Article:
KISS-DU Organizes an Invited Lecture on Gandhi and the Adivasis
The School of Tribal Culture, Philosophy and Eco-spiritualism (TCPE) and the Centre for Indigenous Cultural Heritage and Diversity, KISS-DU, jointly organized an invited online lecture on Gandhi and Adivasis. The session was hosted in hybrid mode. Dr. Debasree De, Assistant Professor, Department of History, Maharaja Sris Chandra College, Kolkata, West Bengal was invited as the distinguished invited speaker. She has recently published a monograph on Gandhi and the tribal movements in eastern India between 1914 and 1948. She spoke about the contrarian relationship between Gandhi and the tribal political mobilization in the Chota Nagpur region during that period.
The programme began with a welcome address by the Vice-Chancellor of KISS DU Professor Deepak Kumar Behera. While commending the initiative, Professor Behera spoke briefly about the lingering disconnect between the Gandhian nationalist movement and the indigenous population in Eastern India and shared his observation in stating mainstream political mobilization often failed to consider the special interests of the indigenous communities.
Dr. Anirban Bandyopadhyay, Associate Professor of History and Director of the Centre for Indigenous Cultural Heritage and Diversity, introduced Dr. De. In his address, he emphasized the need for more research on the history of tribal political mobilization in eastern India, hoping that the research scholars of KISS-DU would pursue research activities on related topics.
In her presentation, Dr. Debasree De said that even though Adivasis often looked up to Gandhi as a saintly figure, he was interested in their political mobilization only to enlarge the scope of the mainstream national movement. Gandhi had sworn against violence, so he had some reservations about the violent indigenous uprisings against the colonial state. Two of his interlocutors, Verrier Elwin and Thakkar Bapa, engaged in long and passionate correspondence with Gandhi over various aspects of indigenous history and politics. Debates about the question of political violence and temperance would form the centre-piece of this correspondence. Dr. De concluded by persuasively drawing up an essential contradiction between the Gandhian model of politics and the language of indigenous politics in eastern India. Even though they came in contact on several occasions and made genuine efforts to understand one another, they couldn’t build a joint front.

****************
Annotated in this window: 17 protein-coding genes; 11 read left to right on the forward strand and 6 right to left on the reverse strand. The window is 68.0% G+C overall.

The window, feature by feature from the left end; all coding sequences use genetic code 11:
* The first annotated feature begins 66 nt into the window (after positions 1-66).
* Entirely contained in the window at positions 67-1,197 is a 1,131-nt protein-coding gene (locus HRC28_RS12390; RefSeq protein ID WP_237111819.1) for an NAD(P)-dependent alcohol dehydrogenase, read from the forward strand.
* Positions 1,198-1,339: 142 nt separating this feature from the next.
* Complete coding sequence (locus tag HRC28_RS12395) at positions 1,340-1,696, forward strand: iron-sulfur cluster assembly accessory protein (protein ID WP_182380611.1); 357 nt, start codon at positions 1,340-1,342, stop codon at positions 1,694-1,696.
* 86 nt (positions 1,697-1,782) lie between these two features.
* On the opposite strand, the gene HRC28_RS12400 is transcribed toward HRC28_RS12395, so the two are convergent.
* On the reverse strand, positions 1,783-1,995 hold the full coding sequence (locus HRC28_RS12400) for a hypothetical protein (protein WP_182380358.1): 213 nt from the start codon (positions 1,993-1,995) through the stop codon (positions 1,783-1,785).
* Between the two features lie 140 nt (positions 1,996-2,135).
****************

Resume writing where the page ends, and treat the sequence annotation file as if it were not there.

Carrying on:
Faculty members and other attendees including Professor Emeritus participated in a lively discussion after the presentation. Professor Nirmal Ch. Dash, a senior anthropologist and Professor Emeritus, KISS-DU, spoke about the limitations of mainstream nationalism. The session was attended by Postgraduate and research students from History and Political Science departments.
Dr Ratnakar Mohapatra, Dean, School of Tribal Culture, Philosophy and Eco-spiritualism, proposed Vote of Thanks.